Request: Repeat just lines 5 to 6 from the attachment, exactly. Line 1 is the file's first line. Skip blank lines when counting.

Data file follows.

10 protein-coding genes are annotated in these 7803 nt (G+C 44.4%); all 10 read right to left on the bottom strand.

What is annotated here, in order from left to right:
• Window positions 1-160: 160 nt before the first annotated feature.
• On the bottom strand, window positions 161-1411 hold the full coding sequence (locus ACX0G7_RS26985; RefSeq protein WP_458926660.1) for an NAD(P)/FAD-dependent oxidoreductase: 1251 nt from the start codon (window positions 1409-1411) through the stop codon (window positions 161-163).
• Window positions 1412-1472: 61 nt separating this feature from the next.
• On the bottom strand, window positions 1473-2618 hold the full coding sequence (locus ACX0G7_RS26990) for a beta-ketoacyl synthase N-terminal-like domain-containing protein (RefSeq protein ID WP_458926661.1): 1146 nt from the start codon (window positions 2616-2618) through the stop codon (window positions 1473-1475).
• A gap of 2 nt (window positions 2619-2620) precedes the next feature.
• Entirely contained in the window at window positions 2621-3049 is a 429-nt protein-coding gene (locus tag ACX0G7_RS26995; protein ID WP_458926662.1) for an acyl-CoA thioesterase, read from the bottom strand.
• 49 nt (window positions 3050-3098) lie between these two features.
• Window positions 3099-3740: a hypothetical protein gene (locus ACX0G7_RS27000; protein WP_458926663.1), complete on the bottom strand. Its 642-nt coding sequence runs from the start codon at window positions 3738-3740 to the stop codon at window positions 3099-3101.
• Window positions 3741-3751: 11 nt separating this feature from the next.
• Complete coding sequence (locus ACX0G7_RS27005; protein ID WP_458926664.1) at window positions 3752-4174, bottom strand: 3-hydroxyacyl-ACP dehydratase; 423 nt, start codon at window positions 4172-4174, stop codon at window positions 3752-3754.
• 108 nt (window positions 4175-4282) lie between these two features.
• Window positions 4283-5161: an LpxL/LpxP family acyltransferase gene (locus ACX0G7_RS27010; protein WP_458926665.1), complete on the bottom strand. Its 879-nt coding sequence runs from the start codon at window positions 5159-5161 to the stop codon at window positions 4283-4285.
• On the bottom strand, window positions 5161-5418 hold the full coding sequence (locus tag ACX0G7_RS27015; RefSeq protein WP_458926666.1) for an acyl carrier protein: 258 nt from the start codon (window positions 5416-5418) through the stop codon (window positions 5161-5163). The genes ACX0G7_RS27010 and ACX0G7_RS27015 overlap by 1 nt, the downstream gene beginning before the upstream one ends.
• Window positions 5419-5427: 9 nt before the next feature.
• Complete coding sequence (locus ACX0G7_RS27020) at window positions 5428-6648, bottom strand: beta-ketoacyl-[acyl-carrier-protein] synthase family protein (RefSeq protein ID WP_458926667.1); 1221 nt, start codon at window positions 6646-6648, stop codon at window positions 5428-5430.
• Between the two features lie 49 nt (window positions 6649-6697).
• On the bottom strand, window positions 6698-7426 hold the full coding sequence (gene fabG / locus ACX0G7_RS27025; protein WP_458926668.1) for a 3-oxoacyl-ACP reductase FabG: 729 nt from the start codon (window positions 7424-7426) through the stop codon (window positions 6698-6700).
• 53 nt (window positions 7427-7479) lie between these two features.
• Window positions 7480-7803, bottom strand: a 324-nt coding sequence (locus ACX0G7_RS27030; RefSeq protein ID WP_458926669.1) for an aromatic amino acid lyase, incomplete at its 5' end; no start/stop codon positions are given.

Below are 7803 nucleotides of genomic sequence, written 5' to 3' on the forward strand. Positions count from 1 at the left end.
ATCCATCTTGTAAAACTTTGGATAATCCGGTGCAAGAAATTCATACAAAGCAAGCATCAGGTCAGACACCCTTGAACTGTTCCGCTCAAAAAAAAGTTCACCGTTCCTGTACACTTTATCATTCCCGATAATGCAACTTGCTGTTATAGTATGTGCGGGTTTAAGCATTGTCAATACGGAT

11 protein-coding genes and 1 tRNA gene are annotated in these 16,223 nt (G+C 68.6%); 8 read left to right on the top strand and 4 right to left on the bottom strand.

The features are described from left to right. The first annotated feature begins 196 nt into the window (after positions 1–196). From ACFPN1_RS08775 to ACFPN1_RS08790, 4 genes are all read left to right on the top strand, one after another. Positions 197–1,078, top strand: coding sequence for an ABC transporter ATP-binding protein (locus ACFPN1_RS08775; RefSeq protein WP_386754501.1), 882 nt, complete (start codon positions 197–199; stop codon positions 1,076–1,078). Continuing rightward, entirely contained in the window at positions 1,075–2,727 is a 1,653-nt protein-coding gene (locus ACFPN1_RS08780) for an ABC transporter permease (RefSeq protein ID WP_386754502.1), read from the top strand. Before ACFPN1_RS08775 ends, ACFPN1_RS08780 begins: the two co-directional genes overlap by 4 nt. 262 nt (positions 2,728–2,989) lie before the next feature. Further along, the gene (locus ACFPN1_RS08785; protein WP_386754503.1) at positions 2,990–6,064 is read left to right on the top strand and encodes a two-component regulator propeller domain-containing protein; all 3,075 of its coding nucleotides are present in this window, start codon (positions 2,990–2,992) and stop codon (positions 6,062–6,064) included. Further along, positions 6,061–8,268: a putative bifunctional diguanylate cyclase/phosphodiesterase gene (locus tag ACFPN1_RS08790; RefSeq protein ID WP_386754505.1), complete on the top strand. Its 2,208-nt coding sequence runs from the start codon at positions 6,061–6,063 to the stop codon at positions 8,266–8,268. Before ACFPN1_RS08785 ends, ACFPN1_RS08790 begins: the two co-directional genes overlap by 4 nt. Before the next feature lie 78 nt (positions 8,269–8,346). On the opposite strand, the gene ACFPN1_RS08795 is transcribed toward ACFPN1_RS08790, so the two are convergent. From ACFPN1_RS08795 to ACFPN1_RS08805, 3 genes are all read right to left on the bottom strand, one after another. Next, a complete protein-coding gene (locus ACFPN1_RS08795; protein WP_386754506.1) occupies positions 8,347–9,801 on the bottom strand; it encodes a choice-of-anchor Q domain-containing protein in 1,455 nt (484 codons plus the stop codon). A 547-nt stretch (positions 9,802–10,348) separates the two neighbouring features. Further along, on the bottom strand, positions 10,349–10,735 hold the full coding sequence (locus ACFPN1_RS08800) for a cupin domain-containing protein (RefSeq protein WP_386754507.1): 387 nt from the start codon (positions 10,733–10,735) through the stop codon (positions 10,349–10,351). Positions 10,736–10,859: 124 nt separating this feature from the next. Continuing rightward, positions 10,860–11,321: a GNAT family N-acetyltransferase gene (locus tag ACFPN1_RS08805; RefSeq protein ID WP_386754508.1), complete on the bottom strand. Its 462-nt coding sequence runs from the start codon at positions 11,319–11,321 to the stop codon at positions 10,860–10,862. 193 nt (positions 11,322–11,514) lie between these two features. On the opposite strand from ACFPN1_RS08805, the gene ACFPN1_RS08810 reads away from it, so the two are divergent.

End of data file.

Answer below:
• Window positions 1412-1472: 61 nt separating this feature from the next.
• On the bottom strand, window positions 1473-2618 hold the full coding sequence (locus ACX0G7_RS26990) for a beta-ketoacyl synthase N-terminal-like domain-containing protein (RefSeq protein ID WP_458926661.1): 1146 nt from the start codon (window positions 2616-2618) through the stop codon (window positions 1473-1475).